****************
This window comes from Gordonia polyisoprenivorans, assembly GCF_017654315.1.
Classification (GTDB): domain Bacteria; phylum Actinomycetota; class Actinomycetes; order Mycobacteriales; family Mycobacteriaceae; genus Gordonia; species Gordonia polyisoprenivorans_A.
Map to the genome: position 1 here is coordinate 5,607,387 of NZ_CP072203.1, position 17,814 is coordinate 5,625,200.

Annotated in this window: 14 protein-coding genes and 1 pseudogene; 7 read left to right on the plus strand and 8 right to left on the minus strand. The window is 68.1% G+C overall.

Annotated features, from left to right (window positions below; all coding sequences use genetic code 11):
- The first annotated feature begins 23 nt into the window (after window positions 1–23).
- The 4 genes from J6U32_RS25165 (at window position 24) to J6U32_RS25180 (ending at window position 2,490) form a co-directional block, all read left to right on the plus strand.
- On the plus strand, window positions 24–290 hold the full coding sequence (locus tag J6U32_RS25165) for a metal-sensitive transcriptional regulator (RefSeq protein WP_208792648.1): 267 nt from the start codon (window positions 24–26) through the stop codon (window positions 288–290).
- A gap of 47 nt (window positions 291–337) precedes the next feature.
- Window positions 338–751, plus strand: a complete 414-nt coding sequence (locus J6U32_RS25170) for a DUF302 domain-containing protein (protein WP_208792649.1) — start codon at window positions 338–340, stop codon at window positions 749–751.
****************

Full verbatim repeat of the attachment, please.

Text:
This window comes from Gordonia polyisoprenivorans, assembly GCF_017654315.1.
Classification (GTDB): domain Bacteria; phylum Actinomycetota; class Actinomycetes; order Mycobacteriales; family Mycobacteriaceae; genus Gordonia; species Gordonia polyisoprenivorans_A.
Map to the genome: position 1 here is coordinate 5,607,387 of NZ_CP072203.1, position 17,814 is coordinate 5,625,200.

Annotated in this window: 14 protein-coding genes and 1 pseudogene; 7 read left to right on the plus strand and 8 right to left on the minus strand. The window is 68.1% G+C overall.

Annotated features, from left to right (window positions below; all coding sequences use genetic code 11):
- The first annotated feature begins 23 nt into the window (after window positions 1–23).
- The 4 genes from J6U32_RS25165 (at window position 24) to J6U32_RS25180 (ending at window position 2,490) form a co-directional block, all read left to right on the plus strand.
- On the plus strand, window positions 24–290 hold the full coding sequence (locus tag J6U32_RS25165) for a metal-sensitive transcriptional regulator (RefSeq protein WP_208792648.1): 267 nt from the start codon (window positions 24–26) through the stop codon (window positions 288–290).
- A gap of 47 nt (window positions 291–337) precedes the next feature.
- Window positions 338–751, plus strand: a complete 414-nt coding sequence (locus J6U32_RS25170) for a DUF302 domain-containing protein (protein WP_208792649.1) — start codon at window positions 338–340, stop codon at window positions 749–751.